What do her seizures look like?

With Lennox Gastaut Syndrome, a child will have all types of seizures; grand mal, petite mal (absence/staring seizures), complex partial, myocloinc and atonic. Jenelle's most difficult to control seizures have been the absence seizures.

Here is a link to some videos that I have posted here in the past.

What therapies do you do with Jenelle?

Jenelle receives services from Regional Center and through our School District. She attends a special needs school where she receives various therapies, 6 hours a day, that include Physical Therapy, Occupational Therapy, Speech Therapy, Vision, Orientation and Mobility and other various inclusion type therapies with typical kids.

What equipment does Jenelle have?

Jenelle has a Convaid wheelchair stroller. She wears an AFO on her right leg to keep from turning in her ankle when she walks.  From ages 1 to 4, Jenelle used a walker/stander at school. We also used to use a Lecky Bath Seat during bath time, and our Peg Prego high chair for feeding until she was about 7 years old. I keep it lowered to the floor so she wouldn't tip it over.

What medications is Jenelle taking?

Jenelle is currently taking Onfi (for seizures), Felbamate (for seizures), Risperdol (for behavior), Trihexyphen (for muscle control), Melatonin (for sleep issues) and Miralax (for constipation), Clonazapam (for behavior), Zarontin (for seizures) and Jenelle has a VNS Aspire.  She mostly eats solid foods by mouth, and we use the G-tube for feedings when she is ill or post-ictal after a seizure. We also use the VNS Magnet to stop prolonged seizures and Diastat as a rescue med for seizures longer than 5 minutes.

What medications/treatments has Jenelle tried?

I strongly recommend the http://www.kidsepilepsy.com/ website. It is a database of medical treatments used for kids with epilepsy, including feedback on side effects, effectiveness and diagnosis. Below is a list of medications tried or currently in use for Jenelle:

still being used: No
effectiveness: Neutral
max. dose: 30mg

Corticotropin (ACTH)still being used: No
effectiveness: Negative
max. dose: 50 units per day

Pyridoxine (Vitamin B6)
still being used: No
effectiveness: Neutral
max. dose: 100 MG a day.

Vigabatrin (Sabril)still being used: No
effectiveness: Positive
max. dose: 750 mg, twice a day

Topiramate (Topamax)
still being used: No
effectiveness: Positive
max. dose: 100mg twice a day

Clonazepam (Klonopin, Rivotril)
still being used: Yes (for behavior - as needed)
Effectiveness: positive
max dose: 10mg three times a day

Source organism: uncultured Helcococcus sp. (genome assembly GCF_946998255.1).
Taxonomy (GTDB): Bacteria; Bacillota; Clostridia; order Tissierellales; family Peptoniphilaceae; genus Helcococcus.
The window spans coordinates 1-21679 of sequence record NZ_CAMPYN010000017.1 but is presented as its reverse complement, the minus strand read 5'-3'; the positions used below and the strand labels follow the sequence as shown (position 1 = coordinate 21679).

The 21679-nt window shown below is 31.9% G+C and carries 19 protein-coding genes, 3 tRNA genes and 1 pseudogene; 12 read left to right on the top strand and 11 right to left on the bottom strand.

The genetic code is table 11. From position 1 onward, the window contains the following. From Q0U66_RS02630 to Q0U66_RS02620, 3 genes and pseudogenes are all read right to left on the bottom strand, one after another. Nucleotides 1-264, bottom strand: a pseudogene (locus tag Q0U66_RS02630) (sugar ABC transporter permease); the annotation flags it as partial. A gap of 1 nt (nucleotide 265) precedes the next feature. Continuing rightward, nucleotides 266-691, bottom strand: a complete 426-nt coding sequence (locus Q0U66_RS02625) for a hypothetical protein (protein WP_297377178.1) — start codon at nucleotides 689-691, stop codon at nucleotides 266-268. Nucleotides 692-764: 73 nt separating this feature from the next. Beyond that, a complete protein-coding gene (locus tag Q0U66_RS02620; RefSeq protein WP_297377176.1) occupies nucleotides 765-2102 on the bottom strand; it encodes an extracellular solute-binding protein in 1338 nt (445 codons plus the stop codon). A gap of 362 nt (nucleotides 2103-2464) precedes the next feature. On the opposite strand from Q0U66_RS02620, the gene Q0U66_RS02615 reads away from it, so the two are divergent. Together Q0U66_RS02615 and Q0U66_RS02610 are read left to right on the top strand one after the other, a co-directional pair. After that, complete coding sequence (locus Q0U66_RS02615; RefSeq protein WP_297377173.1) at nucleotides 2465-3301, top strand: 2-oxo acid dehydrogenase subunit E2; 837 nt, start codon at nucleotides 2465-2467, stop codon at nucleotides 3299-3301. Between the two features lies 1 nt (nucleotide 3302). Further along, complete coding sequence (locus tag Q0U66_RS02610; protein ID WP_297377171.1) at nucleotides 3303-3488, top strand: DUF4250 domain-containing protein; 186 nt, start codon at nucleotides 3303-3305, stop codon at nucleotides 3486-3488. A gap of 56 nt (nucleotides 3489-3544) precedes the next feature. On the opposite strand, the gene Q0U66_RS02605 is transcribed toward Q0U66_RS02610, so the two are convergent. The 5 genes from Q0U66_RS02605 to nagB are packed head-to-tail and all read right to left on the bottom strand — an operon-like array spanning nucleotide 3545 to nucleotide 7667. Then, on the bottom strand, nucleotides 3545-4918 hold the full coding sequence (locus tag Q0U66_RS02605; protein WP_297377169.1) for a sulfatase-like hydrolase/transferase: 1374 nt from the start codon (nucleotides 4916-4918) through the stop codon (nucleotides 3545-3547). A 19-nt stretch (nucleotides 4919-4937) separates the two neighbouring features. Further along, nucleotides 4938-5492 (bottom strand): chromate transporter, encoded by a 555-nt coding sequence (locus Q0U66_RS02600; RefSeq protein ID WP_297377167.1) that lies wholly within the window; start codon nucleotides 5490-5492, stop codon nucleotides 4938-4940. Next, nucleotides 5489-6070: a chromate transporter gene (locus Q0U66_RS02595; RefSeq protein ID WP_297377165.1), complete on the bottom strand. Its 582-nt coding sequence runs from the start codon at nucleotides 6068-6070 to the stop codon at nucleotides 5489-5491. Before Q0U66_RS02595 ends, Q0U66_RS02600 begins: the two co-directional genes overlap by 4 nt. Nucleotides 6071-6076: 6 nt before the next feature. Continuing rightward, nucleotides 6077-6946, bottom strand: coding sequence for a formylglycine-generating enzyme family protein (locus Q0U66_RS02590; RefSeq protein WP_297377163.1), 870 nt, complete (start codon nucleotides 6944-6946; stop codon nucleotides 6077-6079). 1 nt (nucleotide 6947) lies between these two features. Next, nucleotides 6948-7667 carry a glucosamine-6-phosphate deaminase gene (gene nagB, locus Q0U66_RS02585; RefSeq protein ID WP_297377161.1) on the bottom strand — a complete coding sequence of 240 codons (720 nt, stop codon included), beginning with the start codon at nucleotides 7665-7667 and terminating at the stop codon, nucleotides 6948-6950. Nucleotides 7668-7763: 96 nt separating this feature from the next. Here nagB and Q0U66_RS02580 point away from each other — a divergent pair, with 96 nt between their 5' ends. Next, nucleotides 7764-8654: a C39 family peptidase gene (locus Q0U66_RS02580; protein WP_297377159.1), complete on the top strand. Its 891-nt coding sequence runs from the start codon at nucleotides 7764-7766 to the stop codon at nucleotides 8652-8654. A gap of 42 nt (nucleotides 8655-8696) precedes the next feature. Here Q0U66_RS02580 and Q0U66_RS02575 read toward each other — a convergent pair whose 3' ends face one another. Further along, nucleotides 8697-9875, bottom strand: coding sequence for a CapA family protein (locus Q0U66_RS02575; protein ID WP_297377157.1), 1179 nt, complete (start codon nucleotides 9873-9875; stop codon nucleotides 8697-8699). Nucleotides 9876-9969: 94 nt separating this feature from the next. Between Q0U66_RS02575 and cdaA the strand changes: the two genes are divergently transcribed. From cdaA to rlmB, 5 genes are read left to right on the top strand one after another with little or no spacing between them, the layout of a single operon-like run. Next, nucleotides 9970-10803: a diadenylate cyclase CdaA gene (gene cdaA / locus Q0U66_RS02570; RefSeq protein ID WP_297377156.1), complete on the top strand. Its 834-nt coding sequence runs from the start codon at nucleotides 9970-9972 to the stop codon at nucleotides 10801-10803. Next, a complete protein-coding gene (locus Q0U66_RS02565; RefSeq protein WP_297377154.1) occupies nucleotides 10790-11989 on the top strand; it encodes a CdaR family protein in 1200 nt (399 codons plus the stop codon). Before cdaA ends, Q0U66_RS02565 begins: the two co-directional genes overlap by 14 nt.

Lamotrigine (Lamictal)still being used: No
effectiveness: Positive
max. dose: 10mg twice a day

Felbamate (Felbatol)still being used: No, but added back in 2014
effectiveness: Positive
max. dose: 300mg three times a day

Ketogenic Diet - Jenelle started the Ketogenic Diet at UCLA on April 18, 2005 on a 3:1 ratio. After 3 weeks, Jenelle became very ill with meningitis, and was taken off the diet.
still being used: No
effectiveness: Positive

Phenytoin (Dilantin)still being used: No
effectiveness: Neutral
max. dose: 50mg a day

Diastat (Diazapam) (as needed for emergency)
still being used: Yes
effectivness: Positive
max dose: 10mg

Clorazepate (Tranxene - behavior drug)
still being used: No
effectiveness: Positive
max. dose: 3.25mg in AM & PM

Risperdol (behavior drug)still being used: Yes
effectiveness: Positive
max dose: 3mg twice a day

Zantac (for reflux)
still being used: No
effectiveness: Positive
max. dose: 2.5 ml twice a day

Miralax (for constipation)still being used: As needed
effectiveness: Positive
max. dose: 2tsp

Bi-Citra (for acidosis)
still being used: No
effectiveness: Positive
max. dose: 20mls three times a day

Vimpat (for seizures)
still being used: No
effectiveness: Positive
max. dose: 100mg twice a day

Banzel (for seizures)
still being used: No
effectiveness: unknown
max. dose: 600mg twice a day

Onfi (for seizures)
still being used: Yes
Effectiveness: Positive
max dose: 15mg in PM

Trihexyphen (for CP/Muscle control)
still being used: Yes
effectiveness: positive
max dose: 5ml twice a day

Zarontin (for seizures)
Still being used: YES
Effectiveness: Positive
Max Dose: 15ml twice a day

How do you get drugs from Canada?

Jenelle used Vigabatrin which is not FDA approved in the United States. In order to use this drug, we had to have our Neurologist provide us with a written prescription that we faxed to a pharmacy in Canada. In over a year, we only had one problem with our medication being held at customs. During that time, our pharmacy re-sent our prescription via Federal Express.

I recommend Mark's Plaza Pharmacy in Vancouver, Canada.

Marks Plaza Pharmacy
5760 Cambie St.
Vancouver, BC V52-3A6

Who are Jenelle's specialists?

Jenelle was followed by Dr. W. Donald Shields at UCLA for Neurology until his retirment in 2014.  She is now followed by Dr. Lily Tran at CHOC for neurology
Dr. Shaneen Idries at CHOC - Gastro Intestinal
Dr. Samuel Rosenfeld at CHOC - Orthopaedics
Dr. Sandhya Gudapati - Psychiatry
Dr. Joffrey Olaya - Neurosurgery
Dr. Richard Chang - Metabolics and Genetics

I think my child is having seizures, what do I do?

If you suspect your child is having seizures, you should contact your doctor and get a referral to a Neurologist. If you can, try to get into an Epileptologist, which is a Neurologist with special training in epilepsy.

Video tape your concerns regarding your child and anything you may suspected are seizures. Take it with you to the Neurologist. Request an EEG.

Every moment lost to seizures is a moment lost in development for your child. If you suspect anything, you need to act quickly and go with your gut instinct.

How may I contact you? jenellesmommy (at) gmail (dot) com